The 2002 activity continued into 2003. From McGimsey and others (2005): "On January 3, 2003, AVO belatedly received a report from the caretaker of a lodge located northwest of the volcano describing his observations from about mid-December, 2002, during clear weather, of distinct puffs of steam coming from the intracaldera cone. AVO upgraded the Level of Concern Color Code to YELLOW on Monday, January 6, 2003. Several weeks of poor weather conditions followed before clear views revealed that intermittent episodes of steam and diffuse ash emissions from the active cone continued [see fig. 15 in original text]. AVO seismologists detected the onset of small, volcano-tectonic earthquakes on Veniaminof seismic stations beginning on the morning of January 29, 2003 and a commensurate decline in amplitudes and numbers of low-frequency events (S. Moran, written communication). Elevated seismicity continued, and on March 11, a 4-hour period of continuous seismic tremor was observed followed by 17 hours of discrete seismic events and 3-4-minute-long tremor bursts. This culminated with another 4-hour period of continuous tremor on March 12, which was followed by a distinct decline in seismicity over the next several days. The last report of emissions from the active cone was from Mark Battaion in Perryville on March 23, 2003 [see fig. 16 in original text].
From Neal and others (2005): "In the summer of 2003, AVO geologists visited the summit caldera of Veniaminof and examined the intracaldera cone for evidence of the 2002 activity (K. Wallace, written.commun., 2003). Within 50 m (160 ft) of the east side of the cone, the ice surface was dusted with fine wind blown debris derived from the cone. A crevasse at the base of the cone revealed a prominent, 1-cm-thick (0.4 in), black, scoriaceous deposit 1 m (3 ft) beneath the surface [see fig. 7a, b, in original text]. Scoria fragments ranged from fine ash to medium lapilli (with a maximum diameter of 5 mm [0.2 in]). The base of the crevasse was not visible, however no other debris layers were recognized over a thickness of at least 10 m (33 ft) suggesting that this type of depositional event was not common (e.g. wind reworking of cone debris). In hand sample, the tephra consists of abundant black iridescent, glassy scoria; hydrothermally altered scoria (with native sulfur and secondary minerals); and rare individual crystals. Microscopic investigation showed all glass fragments to be devitrified. Wallace and co-workers concluded that this deposit represented recycled cone material ejected during low-level phreatic explosions in October 2002.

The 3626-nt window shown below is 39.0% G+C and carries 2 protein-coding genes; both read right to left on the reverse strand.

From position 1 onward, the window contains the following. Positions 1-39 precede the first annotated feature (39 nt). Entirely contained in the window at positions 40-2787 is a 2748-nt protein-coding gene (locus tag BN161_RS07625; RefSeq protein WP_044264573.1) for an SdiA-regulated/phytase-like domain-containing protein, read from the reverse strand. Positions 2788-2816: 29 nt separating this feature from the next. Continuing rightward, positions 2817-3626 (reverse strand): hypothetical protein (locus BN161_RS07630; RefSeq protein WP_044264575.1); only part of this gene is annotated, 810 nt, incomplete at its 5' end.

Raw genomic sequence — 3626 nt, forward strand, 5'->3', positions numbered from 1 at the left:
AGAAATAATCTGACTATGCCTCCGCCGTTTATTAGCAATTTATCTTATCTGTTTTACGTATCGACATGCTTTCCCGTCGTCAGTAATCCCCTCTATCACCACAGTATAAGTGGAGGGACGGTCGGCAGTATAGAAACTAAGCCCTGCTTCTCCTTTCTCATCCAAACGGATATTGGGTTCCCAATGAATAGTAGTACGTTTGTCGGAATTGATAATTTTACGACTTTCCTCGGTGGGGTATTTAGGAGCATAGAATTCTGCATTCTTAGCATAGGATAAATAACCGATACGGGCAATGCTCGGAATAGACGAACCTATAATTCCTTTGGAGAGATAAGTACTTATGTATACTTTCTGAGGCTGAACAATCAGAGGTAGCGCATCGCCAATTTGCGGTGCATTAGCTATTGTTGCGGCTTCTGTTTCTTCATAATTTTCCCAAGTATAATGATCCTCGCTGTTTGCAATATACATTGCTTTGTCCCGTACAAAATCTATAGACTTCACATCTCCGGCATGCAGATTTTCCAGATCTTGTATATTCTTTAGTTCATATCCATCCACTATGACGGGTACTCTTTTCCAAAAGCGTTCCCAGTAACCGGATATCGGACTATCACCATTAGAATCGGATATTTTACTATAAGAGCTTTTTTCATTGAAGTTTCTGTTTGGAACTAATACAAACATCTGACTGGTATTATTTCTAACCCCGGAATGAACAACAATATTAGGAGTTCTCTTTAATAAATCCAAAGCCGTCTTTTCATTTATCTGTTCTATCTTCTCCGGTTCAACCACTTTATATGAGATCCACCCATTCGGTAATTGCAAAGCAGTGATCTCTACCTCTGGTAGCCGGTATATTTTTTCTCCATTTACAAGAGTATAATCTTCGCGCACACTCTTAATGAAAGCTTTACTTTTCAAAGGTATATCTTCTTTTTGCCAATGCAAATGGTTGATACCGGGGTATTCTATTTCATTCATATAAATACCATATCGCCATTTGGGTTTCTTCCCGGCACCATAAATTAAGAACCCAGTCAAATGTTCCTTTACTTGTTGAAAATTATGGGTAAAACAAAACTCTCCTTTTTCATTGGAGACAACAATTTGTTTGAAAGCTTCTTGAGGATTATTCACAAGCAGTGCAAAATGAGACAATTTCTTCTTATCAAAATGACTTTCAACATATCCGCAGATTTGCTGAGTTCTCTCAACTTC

"In response to the 2002 unrest at Veniaminof, AVO staff conducted outreach to communities in the vicinity of the volcano and compiled contact phone lists of observers and others who would be helpful in tracking activity on our behalf. We were in frequent telephone contact with people in Perryville, regional airlines, and our colleagues at U.S. Fish and Wildlife Service (USFWS) and the Alaska State Troopers who were often flying in the area. At least one private lodge near the volcano contacted AVO for information on potential hazards. AVO posted a 'Frequently-Asked-Questions' about Veniaminof on our web site, a first in the history of AVO.
"Interestingly, the change in Level of Concern Color Code to YELLOW for Veniaminof occurred on September 11, 2002, during a time when the Department of Homeland Security had recently established a Threat Level of ORANGE. It is therefore possible that reaction to our initial information release on September 11 may have been more pronounced than usual, and confusion over the two color designations may explain why some residents of the Peninsula thought AVO had declared an 'imminent' eruption.
"From September 11 to November 18, 2002, AVO issued three special information release notices on the increased seismicity and its eventual decline at Veniaminof. The volcano was mentioned in weekly updates from September 13 through November 22. AVO reverted to color code GREEN on November 18. During the time of heightened activity, the AVO seismology and remote sensing groups increased the frequency of analysis of Veniaminof seismicity and relevant satellite imagery."